His belief was if you showed up for practice you would play regardless of how good you were. The games were seven innings and everybody played at least three. If for some reason you didn’t play three, you automatically started the next game.

The emphasis was enjoyment of the sport, not winning, and definitely not learning at a young age one had limited talent. There would be plenty of time for that in high school sports. There would be plenty of opportunities for life to disappoint and he didn’t believe Little League baseball should be one of them.

Where our league’s boundaries ended at the town line, today there’s a Little League World Series that is not only televised, but extends to foreign shores.

We went for ice cream after the games, win or lose. I grew up and played at a time when there were not even sponsors from local businesses, let alone corporate advertisers and television commercials. It was a time when the game had its natural disappointments, like committing an error or striking out and ten year-old kids don’t need cameras stuck in their faces.

It was a simpler time, one when I wasn’t exposed to the more negative and disturbing aspects of sports.

It is almost cliché to mention it, but the best times were playing catch and him hitting me grounders and fly balls in the front yard. We never shot baskets or tossed a football. It was always baseball.

Growing up, there was no such thing as cable and we only had four channels. We’d sometimes watch “The Game of the Week’’ and almost always the Indians.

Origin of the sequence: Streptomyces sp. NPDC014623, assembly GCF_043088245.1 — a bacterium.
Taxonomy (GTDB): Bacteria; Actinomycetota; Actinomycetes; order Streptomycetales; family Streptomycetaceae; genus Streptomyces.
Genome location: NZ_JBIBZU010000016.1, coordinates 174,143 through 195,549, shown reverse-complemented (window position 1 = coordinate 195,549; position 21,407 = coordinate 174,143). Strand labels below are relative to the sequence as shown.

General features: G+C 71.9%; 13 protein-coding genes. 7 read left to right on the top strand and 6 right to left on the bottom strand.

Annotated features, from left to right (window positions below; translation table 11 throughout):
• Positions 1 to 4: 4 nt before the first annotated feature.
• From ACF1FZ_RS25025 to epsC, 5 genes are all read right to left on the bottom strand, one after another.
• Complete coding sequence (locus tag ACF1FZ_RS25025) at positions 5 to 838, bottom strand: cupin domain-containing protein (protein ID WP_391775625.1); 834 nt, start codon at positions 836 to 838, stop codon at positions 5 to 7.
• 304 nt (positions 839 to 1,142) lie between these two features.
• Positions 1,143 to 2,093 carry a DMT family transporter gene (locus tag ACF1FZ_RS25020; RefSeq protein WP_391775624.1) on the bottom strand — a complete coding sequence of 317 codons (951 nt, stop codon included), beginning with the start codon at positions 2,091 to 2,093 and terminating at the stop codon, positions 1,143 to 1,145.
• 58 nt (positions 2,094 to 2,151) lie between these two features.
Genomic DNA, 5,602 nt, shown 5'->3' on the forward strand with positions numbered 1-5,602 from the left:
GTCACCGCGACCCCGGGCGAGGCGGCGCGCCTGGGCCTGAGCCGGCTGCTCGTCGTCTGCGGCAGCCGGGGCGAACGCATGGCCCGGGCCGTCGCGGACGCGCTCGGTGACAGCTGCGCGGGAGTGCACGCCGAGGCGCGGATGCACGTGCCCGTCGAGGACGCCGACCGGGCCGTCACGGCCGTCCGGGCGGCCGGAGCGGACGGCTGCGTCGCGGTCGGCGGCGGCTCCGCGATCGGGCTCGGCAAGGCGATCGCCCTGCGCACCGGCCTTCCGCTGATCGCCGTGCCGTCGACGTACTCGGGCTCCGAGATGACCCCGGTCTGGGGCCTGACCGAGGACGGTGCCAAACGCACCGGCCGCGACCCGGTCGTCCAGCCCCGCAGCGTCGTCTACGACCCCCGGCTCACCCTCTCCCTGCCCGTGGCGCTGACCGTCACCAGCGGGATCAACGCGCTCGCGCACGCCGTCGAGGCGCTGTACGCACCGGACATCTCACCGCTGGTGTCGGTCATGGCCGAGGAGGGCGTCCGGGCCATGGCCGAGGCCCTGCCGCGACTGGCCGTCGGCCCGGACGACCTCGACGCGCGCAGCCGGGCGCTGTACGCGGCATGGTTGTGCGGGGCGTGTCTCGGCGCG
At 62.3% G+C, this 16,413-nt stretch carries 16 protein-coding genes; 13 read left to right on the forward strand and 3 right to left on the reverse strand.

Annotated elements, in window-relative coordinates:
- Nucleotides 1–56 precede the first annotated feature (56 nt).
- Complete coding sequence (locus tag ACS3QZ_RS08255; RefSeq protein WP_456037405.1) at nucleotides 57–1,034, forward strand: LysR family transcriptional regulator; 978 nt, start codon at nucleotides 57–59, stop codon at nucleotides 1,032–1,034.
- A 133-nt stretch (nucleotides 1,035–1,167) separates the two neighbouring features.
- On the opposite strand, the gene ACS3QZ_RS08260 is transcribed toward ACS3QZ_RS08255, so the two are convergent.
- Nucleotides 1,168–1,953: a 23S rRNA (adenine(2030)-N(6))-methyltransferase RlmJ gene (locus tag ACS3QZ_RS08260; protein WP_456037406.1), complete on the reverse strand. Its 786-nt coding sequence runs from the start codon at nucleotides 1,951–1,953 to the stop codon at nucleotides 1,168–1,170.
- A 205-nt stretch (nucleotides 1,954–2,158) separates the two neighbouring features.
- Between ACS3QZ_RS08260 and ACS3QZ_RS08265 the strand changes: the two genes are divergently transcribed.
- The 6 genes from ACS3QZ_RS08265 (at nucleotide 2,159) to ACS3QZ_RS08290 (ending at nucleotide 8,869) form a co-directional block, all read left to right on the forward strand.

Those were bad Indians teams that featured Rocky Colavito, Sam McDowell, Sonny Siebert and Max Alvis. I remember the first game he took me to, won, 5-0, over the Orioles. Years later, when I covered the Orioles, they had every box score in franchise history so I copied that game’s and sent it to him.

My dad took me to a lot of games at old Cleveland Stadium, and when I briefly covered the Indians for a small local paper after college, I was glad when I got to take him.

One of the best perks of the job was getting to take him to spring training and buy him World Series tickets when the Indians finally made it. Too bad he never got to see them win it all. Would have been nice.

My dad grew up a Brooklyn Dodgers fan, and when I covered the Orioles, former Dodgers pitcher Rex Barney was the PA announcer and I brought him up to the press box after a game to introduce them. When I came back to the press box nearly an hour later after working the clubhouse, I was happy to see Barney still talking to him.